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The Good Kind of Cloning

March 12, 2003

Scientists should not have to leave the United States to pursue discoveries that could cure diseases like Alzheimer's and diabetes. They may not have much choice if the Senate supports a ban, already passed in the House of Representatives, on any kind of human cloning.

The sweeping measure forbids not just attempts to create human copies, which is wrong on every level, but also the culturing of cells for promising lines of disease research.

Just before the Feb. 27 vote on the House bill, Rep. Dave Weldon's (R-Fla.) HR 534, one of its supporters, Rep. Sue Wilkins Myrick (R-N.C.), swept all forms of cloning into a hazily defined evil -- "the most ghoulish and dangerous enterprise in human history."

In fact, so-called reproductive cloning, producing a child with the same genes as its parent, is a world apart from therapeutic cloning, in which researchers stimulate an unfertilized human egg to develop into a blastocyst -- a rounded cavity bounded by a single layer of cells.

These "stem" cells specialize, becoming hundreds of different kinds of tissues. Many scientists believe that when they figure out how the cells differentiate, they will be able to cure or alleviate conditions including Alzheimer's, Parkinson's, cystic fibrosis, diabetes and spinal cord injuries.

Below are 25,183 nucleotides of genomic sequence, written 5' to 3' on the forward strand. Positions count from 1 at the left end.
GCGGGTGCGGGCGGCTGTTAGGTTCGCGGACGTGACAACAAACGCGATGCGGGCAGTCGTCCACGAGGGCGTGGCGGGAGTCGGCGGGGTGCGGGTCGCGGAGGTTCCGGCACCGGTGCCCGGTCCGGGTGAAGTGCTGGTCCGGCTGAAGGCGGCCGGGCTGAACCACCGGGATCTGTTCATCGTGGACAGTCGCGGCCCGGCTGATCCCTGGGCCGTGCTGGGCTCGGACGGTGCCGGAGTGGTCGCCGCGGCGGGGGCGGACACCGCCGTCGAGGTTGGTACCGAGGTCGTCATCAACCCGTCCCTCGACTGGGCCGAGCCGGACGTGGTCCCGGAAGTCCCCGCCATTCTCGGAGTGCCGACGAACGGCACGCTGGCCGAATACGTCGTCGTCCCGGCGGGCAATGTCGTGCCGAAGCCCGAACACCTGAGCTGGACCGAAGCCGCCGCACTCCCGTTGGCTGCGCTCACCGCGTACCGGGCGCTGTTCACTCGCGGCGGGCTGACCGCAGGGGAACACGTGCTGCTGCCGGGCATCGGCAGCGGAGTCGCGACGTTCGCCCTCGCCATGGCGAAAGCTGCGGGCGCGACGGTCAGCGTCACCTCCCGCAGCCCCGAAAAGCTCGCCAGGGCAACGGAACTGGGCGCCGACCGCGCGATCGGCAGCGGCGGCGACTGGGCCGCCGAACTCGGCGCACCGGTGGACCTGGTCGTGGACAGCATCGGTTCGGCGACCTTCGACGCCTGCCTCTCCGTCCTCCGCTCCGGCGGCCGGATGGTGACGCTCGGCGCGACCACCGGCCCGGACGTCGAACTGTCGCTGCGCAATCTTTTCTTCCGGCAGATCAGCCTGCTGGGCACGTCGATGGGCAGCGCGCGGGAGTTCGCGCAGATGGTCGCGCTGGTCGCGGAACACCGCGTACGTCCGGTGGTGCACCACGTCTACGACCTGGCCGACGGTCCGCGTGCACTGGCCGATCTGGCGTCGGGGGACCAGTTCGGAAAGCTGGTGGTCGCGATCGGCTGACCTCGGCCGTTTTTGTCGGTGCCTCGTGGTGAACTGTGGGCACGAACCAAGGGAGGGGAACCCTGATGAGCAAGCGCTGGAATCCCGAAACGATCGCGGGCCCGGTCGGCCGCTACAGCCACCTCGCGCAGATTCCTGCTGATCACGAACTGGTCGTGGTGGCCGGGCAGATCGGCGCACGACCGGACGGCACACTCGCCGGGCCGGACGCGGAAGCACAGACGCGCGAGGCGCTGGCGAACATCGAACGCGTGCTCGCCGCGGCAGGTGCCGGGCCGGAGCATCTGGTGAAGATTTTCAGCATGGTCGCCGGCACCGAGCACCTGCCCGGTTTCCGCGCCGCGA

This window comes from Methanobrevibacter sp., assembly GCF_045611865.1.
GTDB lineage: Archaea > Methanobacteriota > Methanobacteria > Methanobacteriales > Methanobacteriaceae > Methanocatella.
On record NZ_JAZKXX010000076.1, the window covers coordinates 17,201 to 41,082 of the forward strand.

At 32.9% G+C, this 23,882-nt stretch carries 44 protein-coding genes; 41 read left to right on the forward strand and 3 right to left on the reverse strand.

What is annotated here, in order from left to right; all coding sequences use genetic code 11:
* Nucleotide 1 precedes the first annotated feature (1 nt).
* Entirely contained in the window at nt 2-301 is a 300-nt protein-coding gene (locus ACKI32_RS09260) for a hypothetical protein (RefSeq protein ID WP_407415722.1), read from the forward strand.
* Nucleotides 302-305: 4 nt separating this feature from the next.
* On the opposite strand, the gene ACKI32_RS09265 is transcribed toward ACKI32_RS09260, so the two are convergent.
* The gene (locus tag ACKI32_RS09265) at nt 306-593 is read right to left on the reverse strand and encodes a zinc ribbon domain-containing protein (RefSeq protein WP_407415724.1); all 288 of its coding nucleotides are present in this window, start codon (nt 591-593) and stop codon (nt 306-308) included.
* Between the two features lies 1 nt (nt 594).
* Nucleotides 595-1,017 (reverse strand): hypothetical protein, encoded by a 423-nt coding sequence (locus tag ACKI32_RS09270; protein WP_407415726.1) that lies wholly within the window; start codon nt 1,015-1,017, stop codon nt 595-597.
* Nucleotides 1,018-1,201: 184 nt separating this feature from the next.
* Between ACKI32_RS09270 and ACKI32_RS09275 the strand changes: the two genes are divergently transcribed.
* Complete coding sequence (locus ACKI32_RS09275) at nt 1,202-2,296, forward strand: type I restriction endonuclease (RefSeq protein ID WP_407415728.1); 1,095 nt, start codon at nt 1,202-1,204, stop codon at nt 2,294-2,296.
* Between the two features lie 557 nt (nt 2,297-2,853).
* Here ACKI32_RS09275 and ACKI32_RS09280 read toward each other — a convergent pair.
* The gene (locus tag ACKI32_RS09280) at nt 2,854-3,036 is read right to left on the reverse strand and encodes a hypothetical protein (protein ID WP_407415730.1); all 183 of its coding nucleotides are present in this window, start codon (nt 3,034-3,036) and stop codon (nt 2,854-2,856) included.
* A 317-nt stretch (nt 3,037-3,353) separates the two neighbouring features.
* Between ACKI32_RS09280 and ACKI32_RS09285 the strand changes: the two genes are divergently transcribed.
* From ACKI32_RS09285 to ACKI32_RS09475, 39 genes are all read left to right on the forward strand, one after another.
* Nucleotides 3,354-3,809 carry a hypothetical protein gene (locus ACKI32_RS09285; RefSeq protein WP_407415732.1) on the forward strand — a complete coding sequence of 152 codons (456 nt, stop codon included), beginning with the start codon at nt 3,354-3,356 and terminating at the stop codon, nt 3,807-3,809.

Next week, the Senate will begin debate on its version of the Weldon bill, the newly introduced S 245, by Sen. Sam Brownback (R-Kan.), which would punish scientists who try to use therapeutic cloning, subjecting them to up to 10 years in prison and fines of up to $1 million.

Rather than wielding this sledgehammer, the Senate should take up S 303, a bill by Sen. Orrin G. Hatch (R-Utah) that would prohibit reproduction by cloning but allow therapeutic cloning. It would also adopt strict regulations modeled after a successful oversight system that Britain put into effect two years ago.

At a January Senate hearing, Hatch, an abortion opponent and former medical liability defense lawyer, said, "After many conversations with scientists, ethicists, patient advocates and religious leaders and many hours of thought, reflection and prayer, I reached the conclusion that human life does not begin in the petri dish."

Therapeutic cloning is supported by 40 Nobel laureates, a majority of the members of the President's Council on Bioethics and advocates for disease research such as former First Lady Nancy Reagan, who has watched her husband, the former president, deteriorate from Alzheimer's.

The legislators who will debate cloning restrictions this month are no doubt motivated by strong personal convictions. When they take up the competing bills, however, they should act in the larger interests of the public health.

As Hatch recently pointed out in arguing against the Brownback bill, "A critical feature of being pro-life is helping the living."

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